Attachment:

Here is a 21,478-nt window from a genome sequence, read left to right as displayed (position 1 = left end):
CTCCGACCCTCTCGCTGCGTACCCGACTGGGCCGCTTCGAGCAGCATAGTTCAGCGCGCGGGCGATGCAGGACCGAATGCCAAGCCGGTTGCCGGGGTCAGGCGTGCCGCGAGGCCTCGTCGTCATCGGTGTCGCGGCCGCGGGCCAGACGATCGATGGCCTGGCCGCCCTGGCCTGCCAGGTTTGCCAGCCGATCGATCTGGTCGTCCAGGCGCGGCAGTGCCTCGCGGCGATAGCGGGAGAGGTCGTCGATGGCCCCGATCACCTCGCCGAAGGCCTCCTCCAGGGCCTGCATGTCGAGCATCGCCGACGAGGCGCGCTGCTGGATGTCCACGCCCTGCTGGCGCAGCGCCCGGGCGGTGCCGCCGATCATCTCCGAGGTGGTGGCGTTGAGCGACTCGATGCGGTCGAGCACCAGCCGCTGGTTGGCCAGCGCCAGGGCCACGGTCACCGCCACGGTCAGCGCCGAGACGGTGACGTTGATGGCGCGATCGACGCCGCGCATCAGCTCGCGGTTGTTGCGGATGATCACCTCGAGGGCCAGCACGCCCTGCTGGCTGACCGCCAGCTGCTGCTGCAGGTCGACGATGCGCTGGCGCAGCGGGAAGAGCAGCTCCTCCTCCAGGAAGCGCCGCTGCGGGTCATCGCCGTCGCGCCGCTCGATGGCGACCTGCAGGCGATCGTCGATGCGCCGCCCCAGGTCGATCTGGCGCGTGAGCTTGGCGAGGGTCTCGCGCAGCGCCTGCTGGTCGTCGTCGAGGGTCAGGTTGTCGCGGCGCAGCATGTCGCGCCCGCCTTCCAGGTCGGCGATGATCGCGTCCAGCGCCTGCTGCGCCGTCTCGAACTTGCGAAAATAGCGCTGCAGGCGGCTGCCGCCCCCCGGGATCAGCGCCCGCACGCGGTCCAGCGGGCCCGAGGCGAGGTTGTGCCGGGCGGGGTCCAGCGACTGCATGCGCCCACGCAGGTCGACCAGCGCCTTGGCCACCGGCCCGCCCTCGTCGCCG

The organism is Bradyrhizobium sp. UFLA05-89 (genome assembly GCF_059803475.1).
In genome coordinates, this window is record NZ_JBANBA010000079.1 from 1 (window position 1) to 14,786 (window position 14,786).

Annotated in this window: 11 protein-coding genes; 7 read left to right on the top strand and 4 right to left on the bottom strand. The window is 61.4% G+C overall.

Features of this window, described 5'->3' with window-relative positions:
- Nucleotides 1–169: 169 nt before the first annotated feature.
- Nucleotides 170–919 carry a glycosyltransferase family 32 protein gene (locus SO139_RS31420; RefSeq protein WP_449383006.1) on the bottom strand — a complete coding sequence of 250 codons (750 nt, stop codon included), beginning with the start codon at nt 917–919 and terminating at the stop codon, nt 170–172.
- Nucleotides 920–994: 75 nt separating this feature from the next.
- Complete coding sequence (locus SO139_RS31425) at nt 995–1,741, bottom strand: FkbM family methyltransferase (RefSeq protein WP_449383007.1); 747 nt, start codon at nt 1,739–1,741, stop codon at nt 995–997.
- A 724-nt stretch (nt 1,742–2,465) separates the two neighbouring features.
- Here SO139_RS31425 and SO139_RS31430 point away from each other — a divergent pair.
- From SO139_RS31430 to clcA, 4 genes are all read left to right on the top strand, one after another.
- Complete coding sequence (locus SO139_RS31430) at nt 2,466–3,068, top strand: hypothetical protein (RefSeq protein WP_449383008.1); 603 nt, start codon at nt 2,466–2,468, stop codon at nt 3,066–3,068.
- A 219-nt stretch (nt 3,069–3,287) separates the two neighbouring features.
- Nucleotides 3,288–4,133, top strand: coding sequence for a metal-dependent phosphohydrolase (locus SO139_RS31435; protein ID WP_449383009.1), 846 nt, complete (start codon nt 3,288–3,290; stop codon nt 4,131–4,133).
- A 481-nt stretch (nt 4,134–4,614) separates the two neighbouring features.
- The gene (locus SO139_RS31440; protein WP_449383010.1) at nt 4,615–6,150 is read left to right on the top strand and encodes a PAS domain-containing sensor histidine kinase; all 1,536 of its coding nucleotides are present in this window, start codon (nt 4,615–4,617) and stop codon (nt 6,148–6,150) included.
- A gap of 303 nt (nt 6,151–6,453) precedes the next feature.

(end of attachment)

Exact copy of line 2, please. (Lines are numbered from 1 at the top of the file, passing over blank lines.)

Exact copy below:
CTCCGACCCTCTCGCTGCGTACCCGACTGGGCCGCTTCGAGCAGCATAGTTCAGCGCGCGGGCGATGCAGGACCGAATGCCAAGCCGGTTGCCGGGGTCAGGCGTGCCGCGAGGCCTCGTCGTCATCGGTGTCGCGGCCGCGGGCCAGACGATCGATGGCCTGGCCGCCCTGGCCTGCCAGGTTTGCCAGCCGATCGATCTGGTCGTCCAGGCGCGGCAGTGCCTCGCGGCGATAGCGGGAGAGGTCGTCGATGGCCCCGATCACCTCGCCGAAGGCCTCCTCCAGGGCCTGCATGTCGAGCATCGCCGACGAGGCGCGCTGCTGGATGTCCACGCCCTGCTGGCGCAGCGCCCGGGCGGTGCCGCCGATCATCTCCGAGGTGGTGGCGTTGAGCGACTCGATGCGGTCGAGCACCAGCCGCTGGTTGGCCAGCGCCAGGGCCACGGTCACCGCCACGGTCAGCGCCGAGACGGTGACGTTGATGGCGCGATCGACGCCGCGCATCAGCTCGCGGTTGTTGCGGATGATCACCTCGAGGGCCAGCACGCCCTGCTGGCTGACCGCCAGCTGCTGCTGCAGGTCGACGATGCGCTGGCGCAGCGGGAAGAGCAGCTCCTCCTCCAGGAAGCGCCGCTGCGGGTCATCGCCGTCGCGCCGCTCGATGGCGACCTGCAGGCGATCGTCGATGCGCCGCCCCAGGTCGATCTGGCGCGTGAGCTTGGCGAGGGTCTCGCGCAGCGCCTGCTGGTCGTCGTCGAGGGTCAGGTTGTCGCGGCGCAGCATGTCGCGCCCGCCTTCCAGGTCGGCGATGATCGCGTCCAGCGCCTGCTGCGCCGTCTCGAACTTGCGAAAATAGCGCTGCAGGCGGCTGCCGCCCCCCGGGATCAGCGCCCGCACGCGGTCCAGCGGGCCCGAGGCGAGGTTGTGCCGGGCGGGGTCCAGCGACTGCATGCGCCCACGCAGGTCGACCAGCGCCTTGGCCACCGGCCCGCCCTCGTCGCCG